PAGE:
The other issue I ran into with the client is that the Exceptions aren't quite as granular as I'd like them to be, so it's hard for the client to react based on the exception which is thrown, unless you already know which error might be thrown and why.

from rethinkdb import r
from import ExecutionError

# if a primary key you retrieve doesn't exist, ExecutionError
    found = self.client.db(self.db).table(self.html_table).get(url).run()
except ExecutionError, ee:
        print ee

# if a db already exists, ExecutionError
except ExecutionError, ee:
    print ee

# if a table already exists, ExecutionError
except ExecutionError, ee:
    print ee

Having distinct exceptions (inheriting from a shared parent exception) helps a great deal, especially when some of the failures can legitimately be retrieved and others cannot.

On the same theme of sane error handling, while db_create, table_create and get are raising ExecutionError on failure, the inserts use return status codes instead:

success = self.client.db(self.db).table(
    self.page_table).insert({'id': 'hi'})
if 'first_error' in success :
    raise Exception("num errors %s, first error %s" % \
                    (success['errors'], success['first_error']))

I certainly see the reasoning behind return status codes making more sense for the inserts (which might insert a number of documents, some of which succeed and some of which fail), but I'm not particularly a fan of the inconsistency. Perhaps it would be possible to update exception throwing responses to return status codes similar to insert.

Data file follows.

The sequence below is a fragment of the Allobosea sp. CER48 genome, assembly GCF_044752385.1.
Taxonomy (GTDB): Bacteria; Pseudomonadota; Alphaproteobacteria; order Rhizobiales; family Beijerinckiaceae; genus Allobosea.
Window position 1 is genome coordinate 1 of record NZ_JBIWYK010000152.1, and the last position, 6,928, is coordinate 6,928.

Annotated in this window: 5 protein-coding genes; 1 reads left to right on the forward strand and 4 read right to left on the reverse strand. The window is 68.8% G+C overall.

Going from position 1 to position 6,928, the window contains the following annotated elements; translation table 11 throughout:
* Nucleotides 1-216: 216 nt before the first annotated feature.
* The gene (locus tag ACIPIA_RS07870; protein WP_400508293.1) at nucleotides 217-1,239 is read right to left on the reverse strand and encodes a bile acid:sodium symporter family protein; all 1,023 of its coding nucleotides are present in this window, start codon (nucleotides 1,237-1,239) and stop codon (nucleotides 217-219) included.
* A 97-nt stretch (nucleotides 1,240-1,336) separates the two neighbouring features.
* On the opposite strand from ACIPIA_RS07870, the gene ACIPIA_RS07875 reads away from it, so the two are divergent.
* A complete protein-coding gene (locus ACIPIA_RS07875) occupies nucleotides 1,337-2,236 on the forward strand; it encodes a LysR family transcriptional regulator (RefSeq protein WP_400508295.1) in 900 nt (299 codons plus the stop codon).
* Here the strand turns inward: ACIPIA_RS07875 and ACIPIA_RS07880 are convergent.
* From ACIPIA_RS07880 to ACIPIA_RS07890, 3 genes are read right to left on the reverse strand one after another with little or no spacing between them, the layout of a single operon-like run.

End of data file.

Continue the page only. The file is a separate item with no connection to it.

What I Really Want

After my first usage, it's safe to say that I like RethinkDB quite a bit. It hits most of my typical needs:

  1. it's a scalable key-value store,
  2. it can index its key-value data,
  3. you can do some lightweight analysis across your dataset.

There are two pieces of functionality that RethinkDB doesn't have–and hey, you have to draw some lines or your system will do everything, poorly–which would make it perfect for the larger scale applications I've worked with.

First, integration with a more full-fledged datawarehouse. I'd love to see a way to tie the data within RethinkDB into HFS so that analysts/data scientists could use their existing toolkits to work against the stored data.

Second–and this is a feature on the eventual roadmap–is second indexes, which you could already simulate by creating more tables (this is how developing with Cassandra used to work), but would definitely be a huge savinings in time (this is one of the key pieces of magic which, in my opinion anyway, makes mongoDB so popular).

Overall, as long as the scalability and performance stories turn out to work at larger data quantities, then I could absolutely envision moving over to RethinkDB for new projects, even without the additional features I mentioned above. I'm certainly hopeful that the performance and stability turn out as promised, it would be a fantastic option.